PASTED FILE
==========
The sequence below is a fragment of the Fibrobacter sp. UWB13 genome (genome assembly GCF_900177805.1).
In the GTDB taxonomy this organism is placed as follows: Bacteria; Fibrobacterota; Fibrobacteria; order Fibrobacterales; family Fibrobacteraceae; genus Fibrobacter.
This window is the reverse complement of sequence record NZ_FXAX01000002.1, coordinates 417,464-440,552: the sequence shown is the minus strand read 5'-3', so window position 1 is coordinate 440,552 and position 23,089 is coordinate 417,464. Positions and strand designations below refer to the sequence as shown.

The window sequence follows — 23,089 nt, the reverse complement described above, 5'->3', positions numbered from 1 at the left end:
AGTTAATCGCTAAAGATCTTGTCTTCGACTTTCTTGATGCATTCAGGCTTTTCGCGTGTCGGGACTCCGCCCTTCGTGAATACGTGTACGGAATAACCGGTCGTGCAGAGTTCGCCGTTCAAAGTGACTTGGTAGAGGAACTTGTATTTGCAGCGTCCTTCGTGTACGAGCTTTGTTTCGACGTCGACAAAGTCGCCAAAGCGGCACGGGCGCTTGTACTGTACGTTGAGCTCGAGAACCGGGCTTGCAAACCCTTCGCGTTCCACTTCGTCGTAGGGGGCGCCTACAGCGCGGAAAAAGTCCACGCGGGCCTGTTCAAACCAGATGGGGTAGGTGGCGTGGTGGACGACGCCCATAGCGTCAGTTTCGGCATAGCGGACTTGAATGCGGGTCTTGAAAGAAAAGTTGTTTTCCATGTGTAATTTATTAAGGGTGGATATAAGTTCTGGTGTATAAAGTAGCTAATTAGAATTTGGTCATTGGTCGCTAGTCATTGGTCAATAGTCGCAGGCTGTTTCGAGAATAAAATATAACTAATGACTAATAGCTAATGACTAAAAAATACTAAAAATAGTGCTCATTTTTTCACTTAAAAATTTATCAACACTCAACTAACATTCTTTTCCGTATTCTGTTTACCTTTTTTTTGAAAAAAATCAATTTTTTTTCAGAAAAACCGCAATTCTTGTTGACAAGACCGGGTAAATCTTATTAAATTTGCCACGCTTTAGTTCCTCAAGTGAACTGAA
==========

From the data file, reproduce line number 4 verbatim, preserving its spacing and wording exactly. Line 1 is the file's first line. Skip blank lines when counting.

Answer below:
The window sequence follows — 23,089 nt, the reverse complement described above, 5'->3', positions numbered from 1 at the left end: